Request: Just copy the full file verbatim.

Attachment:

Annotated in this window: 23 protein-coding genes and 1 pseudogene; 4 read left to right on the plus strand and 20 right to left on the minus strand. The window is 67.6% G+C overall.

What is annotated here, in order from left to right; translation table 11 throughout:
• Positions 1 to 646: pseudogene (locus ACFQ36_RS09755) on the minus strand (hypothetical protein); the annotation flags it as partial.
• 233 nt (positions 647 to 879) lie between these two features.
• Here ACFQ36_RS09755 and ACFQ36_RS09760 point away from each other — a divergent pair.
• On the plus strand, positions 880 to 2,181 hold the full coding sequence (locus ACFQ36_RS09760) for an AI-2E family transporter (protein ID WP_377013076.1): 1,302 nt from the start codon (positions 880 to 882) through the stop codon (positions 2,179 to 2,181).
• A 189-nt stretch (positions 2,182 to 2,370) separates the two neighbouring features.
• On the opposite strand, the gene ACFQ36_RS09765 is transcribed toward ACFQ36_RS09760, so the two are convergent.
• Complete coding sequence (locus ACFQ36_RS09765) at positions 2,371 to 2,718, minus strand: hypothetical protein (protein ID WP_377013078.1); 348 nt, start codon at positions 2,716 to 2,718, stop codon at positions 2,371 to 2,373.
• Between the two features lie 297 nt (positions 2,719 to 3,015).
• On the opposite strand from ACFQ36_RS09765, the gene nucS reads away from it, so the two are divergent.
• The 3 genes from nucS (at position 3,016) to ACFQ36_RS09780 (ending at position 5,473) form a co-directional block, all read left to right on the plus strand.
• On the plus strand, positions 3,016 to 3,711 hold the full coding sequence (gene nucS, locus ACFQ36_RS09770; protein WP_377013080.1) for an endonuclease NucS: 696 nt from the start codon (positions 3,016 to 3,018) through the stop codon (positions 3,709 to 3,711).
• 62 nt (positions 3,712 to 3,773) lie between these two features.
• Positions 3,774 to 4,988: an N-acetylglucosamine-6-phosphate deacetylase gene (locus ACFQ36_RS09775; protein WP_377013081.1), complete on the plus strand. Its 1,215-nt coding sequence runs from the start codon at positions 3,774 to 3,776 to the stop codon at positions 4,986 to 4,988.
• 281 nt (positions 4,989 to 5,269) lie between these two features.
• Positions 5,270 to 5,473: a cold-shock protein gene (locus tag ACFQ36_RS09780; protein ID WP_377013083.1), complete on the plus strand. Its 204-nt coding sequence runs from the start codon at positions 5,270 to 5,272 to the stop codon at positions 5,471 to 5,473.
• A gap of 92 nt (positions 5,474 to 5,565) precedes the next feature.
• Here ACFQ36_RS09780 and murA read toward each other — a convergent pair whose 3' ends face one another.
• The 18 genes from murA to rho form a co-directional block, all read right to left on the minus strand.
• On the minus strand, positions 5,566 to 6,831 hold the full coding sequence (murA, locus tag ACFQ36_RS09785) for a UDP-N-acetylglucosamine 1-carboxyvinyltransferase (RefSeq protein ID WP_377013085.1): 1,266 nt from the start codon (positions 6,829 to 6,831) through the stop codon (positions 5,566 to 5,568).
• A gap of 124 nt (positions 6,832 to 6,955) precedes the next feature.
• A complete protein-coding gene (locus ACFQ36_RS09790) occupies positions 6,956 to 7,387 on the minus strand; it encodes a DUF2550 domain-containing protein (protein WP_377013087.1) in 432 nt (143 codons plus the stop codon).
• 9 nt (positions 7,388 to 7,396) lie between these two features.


Annotated in this window: 23 protein-coding genes and 1 pseudogene; 4 read left to right on the plus strand and 20 right to left on the minus strand. The window is 67.6% G+C overall.

What is annotated here, in order from left to right; translation table 11 throughout:
• Positions 1 to 646: pseudogene (locus ACFQ36_RS09755) on the minus strand (hypothetical protein); the annotation flags it as partial.
• 233 nt (positions 647 to 879) lie between these two features.
• Here ACFQ36_RS09755 and ACFQ36_RS09760 point away from each other — a divergent pair.
• On the plus strand, positions 880 to 2,181 hold the full coding sequence (locus ACFQ36_RS09760) for an AI-2E family transporter (protein ID WP_377013076.1): 1,302 nt from the start codon (positions 880 to 882) through the stop codon (positions 2,179 to 2,181).
• A 189-nt stretch (positions 2,182 to 2,370) separates the two neighbouring features.
• On the opposite strand, the gene ACFQ36_RS09765 is transcribed toward ACFQ36_RS09760, so the two are convergent.
• Complete coding sequence (locus ACFQ36_RS09765) at positions 2,371 to 2,718, minus strand: hypothetical protein (protein ID WP_377013078.1); 348 nt, start codon at positions 2,716 to 2,718, stop codon at positions 2,371 to 2,373.
• Between the two features lie 297 nt (positions 2,719 to 3,015).
• On the opposite strand from ACFQ36_RS09765, the gene nucS reads away from it, so the two are divergent.
• The 3 genes from nucS (at position 3,016) to ACFQ36_RS09780 (ending at position 5,473) form a co-directional block, all read left to right on the plus strand.
• On the plus strand, positions 3,016 to 3,711 hold the full coding sequence (gene nucS, locus ACFQ36_RS09770; protein WP_377013080.1) for an endonuclease NucS: 696 nt from the start codon (positions 3,016 to 3,018) through the stop codon (positions 3,709 to 3,711).
• 62 nt (positions 3,712 to 3,773) lie between these two features.
• Positions 3,774 to 4,988: an N-acetylglucosamine-6-phosphate deacetylase gene (locus ACFQ36_RS09775; protein WP_377013081.1), complete on the plus strand. Its 1,215-nt coding sequence runs from the start codon at positions 3,774 to 3,776 to the stop codon at positions 4,986 to 4,988.
• 281 nt (positions 4,989 to 5,269) lie between these two features.
• Positions 5,270 to 5,473: a cold-shock protein gene (locus tag ACFQ36_RS09780; protein ID WP_377013083.1), complete on the plus strand. Its 204-nt coding sequence runs from the start codon at positions 5,270 to 5,272 to the stop codon at positions 5,471 to 5,473.
• A gap of 92 nt (positions 5,474 to 5,565) precedes the next feature.
• Here ACFQ36_RS09780 and murA read toward each other — a convergent pair whose 3' ends face one another.
• The 18 genes from murA to rho form a co-directional block, all read right to left on the minus strand.
• On the minus strand, positions 5,566 to 6,831 hold the full coding sequence (murA, locus tag ACFQ36_RS09785) for a UDP-N-acetylglucosamine 1-carboxyvinyltransferase (RefSeq protein ID WP_377013085.1): 1,266 nt from the start codon (positions 6,829 to 6,831) through the stop codon (positions 5,566 to 5,568).
• A gap of 124 nt (positions 6,832 to 6,955) precedes the next feature.
• A complete protein-coding gene (locus ACFQ36_RS09790) occupies positions 6,956 to 7,387 on the minus strand; it encodes a DUF2550 domain-containing protein (protein WP_377013087.1) in 432 nt (143 codons plus the stop codon).
• 9 nt (positions 7,388 to 7,396) lie between these two features.